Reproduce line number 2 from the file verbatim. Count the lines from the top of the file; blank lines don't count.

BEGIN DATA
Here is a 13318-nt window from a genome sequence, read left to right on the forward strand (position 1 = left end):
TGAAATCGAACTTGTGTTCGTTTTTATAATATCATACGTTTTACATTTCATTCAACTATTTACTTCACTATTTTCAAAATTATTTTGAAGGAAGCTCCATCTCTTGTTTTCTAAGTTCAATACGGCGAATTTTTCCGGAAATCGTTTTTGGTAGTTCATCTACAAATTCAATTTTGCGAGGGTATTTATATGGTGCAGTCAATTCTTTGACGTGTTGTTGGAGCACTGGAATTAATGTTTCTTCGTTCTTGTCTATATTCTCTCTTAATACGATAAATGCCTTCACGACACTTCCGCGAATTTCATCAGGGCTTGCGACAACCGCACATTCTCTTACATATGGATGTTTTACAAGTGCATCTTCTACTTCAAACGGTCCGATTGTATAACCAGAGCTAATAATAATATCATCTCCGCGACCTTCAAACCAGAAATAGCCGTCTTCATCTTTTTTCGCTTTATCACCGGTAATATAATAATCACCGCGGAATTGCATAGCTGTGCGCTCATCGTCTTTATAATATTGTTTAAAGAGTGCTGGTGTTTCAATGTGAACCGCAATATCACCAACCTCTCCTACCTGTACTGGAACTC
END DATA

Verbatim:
TGAAATCGAACTTGTGTTCGTTTTTATAATATCATACGTTTTACATTTCATTCAACTATTTACTTCACTATTTTCAAAATTATTTTGAAGGAAGCTCCATCTCTTGTTTTCTAAGTTCAATACGGCGAATTTTTCCGGAAATCGTTTTTGGTAGTTCATCTACAAATTCAATTTTGCGAGGGTATTTATATGGTGCAGTCAATTCTTTGACGTGTTGTTGGAGCACTGGAATTAATGTTTCTTCGTTCTTGTCTATATTCTCTCTTAATACGATAAATGCCTTCACGACACTTCCGCGAATTTCATCAGGGCTTGCGACAACCGCACATTCTCTTACATATGGATGTTTTACAAGTGCATCTTCTACTTCAAACGGTCCGATTGTATAACCAGAGCTAATAATAATATCATCTCCGCGACCTTCAAACCAGAAATAGCCGTCTTCATCTTTTTTCGCTTTATCACCGGTAATATAATAATCACCGCGGAATTGCATAGCTGTGCGCTCATCGTCTTTATAATATTGTTTAAAGAGTGCTGGTGTTTCAATGTGAACCGCAATATCACCAACCTCTCCTACCTGTACTGGAACTC